What is magnesium? Magnesium is a mineral, and the fourth most abundant one in the human body. It is essential for good health, which means it has to be supplied in the diet as the body cannot make it. About 50% of the magnesium in our bodies is found in our bones, with most of the other half being found inside our cells, while only about 1% is found in our blood. It is required for more than 300 different enzyme reactions in the body, which means if it is not available in the body, these important biochemical reactions will be unable to take place.
You need both omega-3 and omega-6 essential fatty acids. When a scientific topic is complex it is easy for incomplete information to be conveyed to the public. This is what has happened with the omega-3 and omega-6 scientific story, especially as regards the omega-3 and omega-6 advice that people have been given. The advice to consume foods and supplements that contain omega-3s, and shun those that contain omega-6s has been based on misinformation. This advice came about because of a lack of knowledge about how these two polyunsaturated, essential fats work together, and because most people eating a modern diet get very little omega-3s and more omega-6s.
A beautiful myth. The history of the olive tree involves a beautiful myth from ancient Greece. The Goddess Athena, the namesake of Athens, is said to have brought the olive to the Greeks as gift. Zeus had promised the region, Attica, to the god or goddess who provided the most useful tool. Athena’s gift – the olive, which provides food, light, heat, medicine and perfume, as well as a refuge from the sun, was deemed to be superior to the horse, which Poseidon provided. After all, the horse, although powerful, was an instrument of war. Athena is said to have planted the original olive tree on the rocky hill that is known today as the Acropolis. Rumour has it that the ancient olive tree that is found there today is from the roots of Athena’s original tree.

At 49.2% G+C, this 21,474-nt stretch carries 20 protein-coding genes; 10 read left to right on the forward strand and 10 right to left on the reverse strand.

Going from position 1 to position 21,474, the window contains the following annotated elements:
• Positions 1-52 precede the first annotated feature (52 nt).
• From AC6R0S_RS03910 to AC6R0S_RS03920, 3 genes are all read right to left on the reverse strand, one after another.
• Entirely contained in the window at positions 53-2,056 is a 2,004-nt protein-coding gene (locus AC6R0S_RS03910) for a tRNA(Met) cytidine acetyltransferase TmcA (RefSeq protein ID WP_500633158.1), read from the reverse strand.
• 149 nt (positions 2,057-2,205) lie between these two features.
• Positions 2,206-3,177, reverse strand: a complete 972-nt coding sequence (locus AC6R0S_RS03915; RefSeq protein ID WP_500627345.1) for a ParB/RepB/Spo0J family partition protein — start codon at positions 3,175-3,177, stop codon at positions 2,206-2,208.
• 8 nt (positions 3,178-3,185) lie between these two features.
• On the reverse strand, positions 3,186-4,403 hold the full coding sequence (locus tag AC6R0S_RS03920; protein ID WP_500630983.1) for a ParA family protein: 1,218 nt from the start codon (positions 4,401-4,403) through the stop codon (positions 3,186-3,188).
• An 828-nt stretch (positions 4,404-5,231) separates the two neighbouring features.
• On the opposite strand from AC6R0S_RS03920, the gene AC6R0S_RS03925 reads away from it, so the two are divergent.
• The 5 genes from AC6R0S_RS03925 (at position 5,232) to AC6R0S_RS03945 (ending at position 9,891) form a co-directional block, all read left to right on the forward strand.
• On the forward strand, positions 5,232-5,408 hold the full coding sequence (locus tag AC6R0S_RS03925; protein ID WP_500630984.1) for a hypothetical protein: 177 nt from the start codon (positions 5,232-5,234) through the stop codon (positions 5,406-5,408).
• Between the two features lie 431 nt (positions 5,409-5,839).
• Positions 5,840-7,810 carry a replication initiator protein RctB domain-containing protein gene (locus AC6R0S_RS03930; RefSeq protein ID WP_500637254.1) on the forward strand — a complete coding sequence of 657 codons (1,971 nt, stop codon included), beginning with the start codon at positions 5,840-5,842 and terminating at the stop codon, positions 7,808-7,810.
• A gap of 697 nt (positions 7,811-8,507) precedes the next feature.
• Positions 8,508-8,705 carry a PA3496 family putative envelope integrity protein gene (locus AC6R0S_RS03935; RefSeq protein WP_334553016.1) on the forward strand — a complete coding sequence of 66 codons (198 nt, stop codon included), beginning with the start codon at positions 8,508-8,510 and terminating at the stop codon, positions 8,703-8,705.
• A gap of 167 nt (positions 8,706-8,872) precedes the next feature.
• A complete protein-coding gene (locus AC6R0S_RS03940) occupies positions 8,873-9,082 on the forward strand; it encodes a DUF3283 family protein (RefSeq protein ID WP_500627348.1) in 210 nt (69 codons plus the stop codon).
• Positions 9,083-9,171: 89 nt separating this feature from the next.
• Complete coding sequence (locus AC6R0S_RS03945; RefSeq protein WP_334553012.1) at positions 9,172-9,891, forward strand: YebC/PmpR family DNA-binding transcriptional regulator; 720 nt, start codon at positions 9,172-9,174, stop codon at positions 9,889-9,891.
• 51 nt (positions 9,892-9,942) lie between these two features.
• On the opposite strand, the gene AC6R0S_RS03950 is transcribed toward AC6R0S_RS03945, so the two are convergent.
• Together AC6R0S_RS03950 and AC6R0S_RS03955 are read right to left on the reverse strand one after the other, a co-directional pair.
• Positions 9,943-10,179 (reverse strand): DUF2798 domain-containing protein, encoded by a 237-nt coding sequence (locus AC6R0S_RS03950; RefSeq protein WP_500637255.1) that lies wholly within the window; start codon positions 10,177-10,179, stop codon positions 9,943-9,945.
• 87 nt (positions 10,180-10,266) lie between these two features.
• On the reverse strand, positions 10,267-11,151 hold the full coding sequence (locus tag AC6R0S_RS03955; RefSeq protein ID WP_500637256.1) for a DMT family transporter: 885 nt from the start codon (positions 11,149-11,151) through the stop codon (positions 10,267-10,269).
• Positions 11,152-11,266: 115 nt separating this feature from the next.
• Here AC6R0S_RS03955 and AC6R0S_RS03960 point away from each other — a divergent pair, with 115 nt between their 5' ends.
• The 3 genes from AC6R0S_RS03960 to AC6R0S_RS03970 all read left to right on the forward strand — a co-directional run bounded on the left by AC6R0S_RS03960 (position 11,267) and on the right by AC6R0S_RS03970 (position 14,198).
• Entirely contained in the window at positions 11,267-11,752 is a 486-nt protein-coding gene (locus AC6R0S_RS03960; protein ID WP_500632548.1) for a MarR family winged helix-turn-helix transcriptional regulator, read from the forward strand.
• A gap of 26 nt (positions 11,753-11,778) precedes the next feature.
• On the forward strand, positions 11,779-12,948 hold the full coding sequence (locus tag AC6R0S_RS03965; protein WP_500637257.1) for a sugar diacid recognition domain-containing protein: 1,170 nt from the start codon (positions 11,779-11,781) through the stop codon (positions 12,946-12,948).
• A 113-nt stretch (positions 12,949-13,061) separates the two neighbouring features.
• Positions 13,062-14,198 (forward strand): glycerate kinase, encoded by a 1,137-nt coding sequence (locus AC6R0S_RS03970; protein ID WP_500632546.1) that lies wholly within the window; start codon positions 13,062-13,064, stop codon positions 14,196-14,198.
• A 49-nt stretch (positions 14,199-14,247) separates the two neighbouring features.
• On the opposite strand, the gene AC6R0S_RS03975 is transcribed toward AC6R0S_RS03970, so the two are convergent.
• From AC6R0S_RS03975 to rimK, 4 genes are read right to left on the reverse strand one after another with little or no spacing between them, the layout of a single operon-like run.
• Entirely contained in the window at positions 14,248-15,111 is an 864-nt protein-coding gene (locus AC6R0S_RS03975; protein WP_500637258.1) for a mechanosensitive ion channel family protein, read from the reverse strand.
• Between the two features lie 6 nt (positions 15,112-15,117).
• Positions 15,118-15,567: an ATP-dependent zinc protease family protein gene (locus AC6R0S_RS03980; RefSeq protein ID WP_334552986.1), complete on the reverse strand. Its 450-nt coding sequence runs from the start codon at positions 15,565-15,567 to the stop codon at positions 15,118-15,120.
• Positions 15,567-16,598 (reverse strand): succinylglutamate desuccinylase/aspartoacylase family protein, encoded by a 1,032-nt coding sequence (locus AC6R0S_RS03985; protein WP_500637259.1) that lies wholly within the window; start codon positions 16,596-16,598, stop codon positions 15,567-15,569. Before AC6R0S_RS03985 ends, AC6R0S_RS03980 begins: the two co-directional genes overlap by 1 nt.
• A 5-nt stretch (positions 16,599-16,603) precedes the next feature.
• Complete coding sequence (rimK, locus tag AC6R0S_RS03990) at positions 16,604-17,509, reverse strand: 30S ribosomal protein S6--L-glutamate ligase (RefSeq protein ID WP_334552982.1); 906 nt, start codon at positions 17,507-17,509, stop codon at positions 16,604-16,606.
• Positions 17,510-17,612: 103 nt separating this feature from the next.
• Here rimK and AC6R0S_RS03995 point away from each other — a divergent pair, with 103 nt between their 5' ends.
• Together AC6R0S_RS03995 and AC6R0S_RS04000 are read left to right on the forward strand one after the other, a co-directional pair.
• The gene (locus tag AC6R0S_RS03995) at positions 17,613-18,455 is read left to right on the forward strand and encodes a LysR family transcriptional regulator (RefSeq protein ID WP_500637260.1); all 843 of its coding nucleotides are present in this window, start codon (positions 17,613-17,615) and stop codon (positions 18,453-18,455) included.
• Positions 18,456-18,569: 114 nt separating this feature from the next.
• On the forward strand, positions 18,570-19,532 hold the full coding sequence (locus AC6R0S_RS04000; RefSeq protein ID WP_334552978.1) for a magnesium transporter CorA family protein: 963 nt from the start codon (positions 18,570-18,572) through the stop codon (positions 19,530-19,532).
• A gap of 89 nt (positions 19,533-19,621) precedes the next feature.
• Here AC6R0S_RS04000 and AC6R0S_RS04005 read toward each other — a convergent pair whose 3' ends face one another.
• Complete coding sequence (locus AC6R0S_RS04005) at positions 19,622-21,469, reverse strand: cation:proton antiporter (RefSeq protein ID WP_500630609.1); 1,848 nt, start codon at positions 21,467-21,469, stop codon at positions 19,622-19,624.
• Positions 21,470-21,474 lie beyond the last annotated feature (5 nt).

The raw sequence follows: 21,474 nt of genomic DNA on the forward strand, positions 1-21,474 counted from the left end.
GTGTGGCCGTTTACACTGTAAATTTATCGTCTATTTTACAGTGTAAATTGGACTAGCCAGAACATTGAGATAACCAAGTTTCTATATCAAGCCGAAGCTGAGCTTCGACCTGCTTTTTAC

This is a simple salad to make, but is nutrient dense and any left over's make a great salad to take to work the next day. It is gluten free, if you select 100% pure Soba / Buckwheat noodles. You can also use rice or mung bean noodles instead. Adding the coriander, sesame seeds and a sprinkling of peanuts makes it both tasty and crunchy. You do not have to add the soya sauce, but it does add to the flavor, although, be sure to choose Tamari, which is gluten free.
Vitamin D can be made, or synthesized, by your body when it is exposed to sunlight. Your body makes vitamin D through the action of sunshine on the cholesterol that is present in your skin. This means that it is not technically a vitamin, because vitamins are classified as compounds that our bodies cannot make and which we have to get from our food. Therefore, some researchers call it a hormone instead, as it is similar in structure to some of the main hormones in our bodies, such as estrogen and cortisol, and it performs hormone-like activities too.